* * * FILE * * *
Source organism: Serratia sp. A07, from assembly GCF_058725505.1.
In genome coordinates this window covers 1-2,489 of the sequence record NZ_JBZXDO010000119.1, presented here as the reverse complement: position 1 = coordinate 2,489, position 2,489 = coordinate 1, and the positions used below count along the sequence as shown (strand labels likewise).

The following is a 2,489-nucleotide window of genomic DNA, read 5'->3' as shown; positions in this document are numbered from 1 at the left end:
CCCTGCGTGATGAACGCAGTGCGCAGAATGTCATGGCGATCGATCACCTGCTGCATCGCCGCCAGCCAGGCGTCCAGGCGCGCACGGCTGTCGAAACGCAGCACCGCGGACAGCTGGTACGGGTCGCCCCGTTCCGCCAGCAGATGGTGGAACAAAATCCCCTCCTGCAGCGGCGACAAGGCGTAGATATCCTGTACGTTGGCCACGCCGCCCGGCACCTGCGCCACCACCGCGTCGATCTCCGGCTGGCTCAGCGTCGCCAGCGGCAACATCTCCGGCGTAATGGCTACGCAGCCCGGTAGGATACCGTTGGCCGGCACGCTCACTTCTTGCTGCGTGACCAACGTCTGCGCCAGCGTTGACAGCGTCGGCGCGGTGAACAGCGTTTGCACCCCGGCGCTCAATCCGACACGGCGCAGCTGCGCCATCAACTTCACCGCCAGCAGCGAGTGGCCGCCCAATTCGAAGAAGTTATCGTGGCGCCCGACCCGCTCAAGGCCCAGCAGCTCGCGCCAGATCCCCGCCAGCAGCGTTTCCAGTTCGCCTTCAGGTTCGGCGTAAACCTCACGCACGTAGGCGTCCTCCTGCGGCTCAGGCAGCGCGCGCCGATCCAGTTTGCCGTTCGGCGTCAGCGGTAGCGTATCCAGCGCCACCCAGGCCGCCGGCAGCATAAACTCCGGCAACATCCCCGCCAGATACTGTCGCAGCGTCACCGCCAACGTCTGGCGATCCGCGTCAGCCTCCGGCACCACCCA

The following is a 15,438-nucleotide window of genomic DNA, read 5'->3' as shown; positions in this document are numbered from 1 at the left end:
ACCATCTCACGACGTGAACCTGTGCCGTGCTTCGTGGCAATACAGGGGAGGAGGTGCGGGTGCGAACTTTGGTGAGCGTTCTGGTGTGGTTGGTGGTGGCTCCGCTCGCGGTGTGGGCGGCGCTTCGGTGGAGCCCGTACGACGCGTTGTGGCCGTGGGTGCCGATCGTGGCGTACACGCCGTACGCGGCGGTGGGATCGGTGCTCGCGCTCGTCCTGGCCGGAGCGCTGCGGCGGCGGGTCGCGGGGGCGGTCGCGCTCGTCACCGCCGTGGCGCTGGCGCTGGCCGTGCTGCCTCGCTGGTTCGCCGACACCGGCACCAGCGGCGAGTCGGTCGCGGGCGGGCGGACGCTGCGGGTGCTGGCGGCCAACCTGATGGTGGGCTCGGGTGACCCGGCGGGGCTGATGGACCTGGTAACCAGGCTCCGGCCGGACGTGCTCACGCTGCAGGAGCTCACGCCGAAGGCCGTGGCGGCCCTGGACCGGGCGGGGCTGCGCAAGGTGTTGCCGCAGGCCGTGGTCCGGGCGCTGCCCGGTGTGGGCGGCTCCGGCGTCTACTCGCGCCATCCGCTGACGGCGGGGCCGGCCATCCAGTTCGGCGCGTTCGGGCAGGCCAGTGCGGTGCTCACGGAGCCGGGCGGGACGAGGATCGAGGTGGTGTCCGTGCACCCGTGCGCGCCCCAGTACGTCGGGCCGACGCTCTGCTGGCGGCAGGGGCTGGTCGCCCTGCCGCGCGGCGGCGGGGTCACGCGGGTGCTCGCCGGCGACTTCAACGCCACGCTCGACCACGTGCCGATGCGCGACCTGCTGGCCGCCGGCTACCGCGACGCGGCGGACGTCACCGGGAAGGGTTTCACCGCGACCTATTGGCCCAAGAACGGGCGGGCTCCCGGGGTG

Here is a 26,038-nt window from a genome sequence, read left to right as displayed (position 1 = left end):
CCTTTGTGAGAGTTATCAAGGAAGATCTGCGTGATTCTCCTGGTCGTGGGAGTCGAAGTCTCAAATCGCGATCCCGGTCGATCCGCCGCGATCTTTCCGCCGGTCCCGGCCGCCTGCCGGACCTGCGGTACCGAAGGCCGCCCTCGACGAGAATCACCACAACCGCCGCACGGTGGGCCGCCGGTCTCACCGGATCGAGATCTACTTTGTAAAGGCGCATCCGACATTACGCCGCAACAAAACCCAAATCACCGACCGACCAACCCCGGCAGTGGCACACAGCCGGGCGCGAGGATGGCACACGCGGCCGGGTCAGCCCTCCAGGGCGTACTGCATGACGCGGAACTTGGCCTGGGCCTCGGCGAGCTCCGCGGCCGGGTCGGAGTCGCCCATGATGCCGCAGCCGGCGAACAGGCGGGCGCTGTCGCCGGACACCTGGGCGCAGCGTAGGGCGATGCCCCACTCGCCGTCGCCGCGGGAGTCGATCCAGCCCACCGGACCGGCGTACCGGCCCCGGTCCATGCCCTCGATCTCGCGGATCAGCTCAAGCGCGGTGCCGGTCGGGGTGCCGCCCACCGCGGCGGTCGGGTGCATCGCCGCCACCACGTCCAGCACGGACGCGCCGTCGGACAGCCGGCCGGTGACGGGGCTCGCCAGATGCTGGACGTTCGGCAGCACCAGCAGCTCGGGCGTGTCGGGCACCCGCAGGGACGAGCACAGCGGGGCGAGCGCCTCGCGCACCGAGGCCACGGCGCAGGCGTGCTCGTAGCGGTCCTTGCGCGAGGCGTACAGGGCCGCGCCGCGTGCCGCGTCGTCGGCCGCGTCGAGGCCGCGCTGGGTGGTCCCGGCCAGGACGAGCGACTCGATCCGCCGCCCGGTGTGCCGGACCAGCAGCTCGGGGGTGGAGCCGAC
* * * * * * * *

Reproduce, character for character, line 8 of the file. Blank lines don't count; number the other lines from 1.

CCTTTGTGAGAGTTATCAAGGAAGATCTGCGTGATTCTCCTGGTCGTGGGAGTCGAAGTCTCAAATCGCGATCCCGGTCGATCCGCCGCGATCTTTCCGCCGGTCCCGGCCGCCTGCCGGACCTGCGGTACCGAAGGCCGCCCTCGACGAGAATCACCACAACCGCCGCACGGTGGGCCGCCGGTCTCACCGGATCGAGATCTACTTTGTAAAGGCGCATCCGACATTACGCCGCAACAAAACCCAAATCACCGACCGACCAACCCCGGCAGTGGCACACAGCCGGGCGCGAGGATGGCACACGCGGCCGGGTCAGCCCTCCAGGGCGTACTGCATGACGCGGAACTTGGCCTGGGCCTCGGCGAGCTCCGCGGCCGGGTCGGAGTCGCCCATGATGCCGCAGCCGGCGAACAGGCGGGCGCTGTCGCCGGACACCTGGGCGCAGCGTAGGGCGATGCCCCACTCGCCGTCGCCGCGGGAGTCGATCCAGCCCACCGGACCGGCGTACCGGCCCCGGTCCATGCCCTCGATCTCGCGGATCAGCTCAAGCGCGGTGCCGGTCGGGGTGCCGCCCACCGCGGCGGTCGGGTGCATCGCCGCCACCACGTCCAGCACGGACGCGCCGTCGGACAGCCGGCCGGTGACGGGGCTCGCCAGATGCTGGACGTTCGGCAGCACCAGCAGCTCGGGCGTGTCGGGCACCCGCAGGGACGAGCACAGCGGGGCGAGCGCCTCGCGCACCGAGGCCACGGCGCAGGCGTGCTCGTAGCGGTCCTTGCGCGAGGCGTACAGGGCCGCGCCGCGTGCCGCGTCGTCGGCCGCGTCGAGGCCGCGCTGGGTGGTCCCGGCCAGGACGAGCGACTCGATCCGCCGCCCGGTGTGCCGGACCAGCAGCTCGGGGGTGGAGCCGAC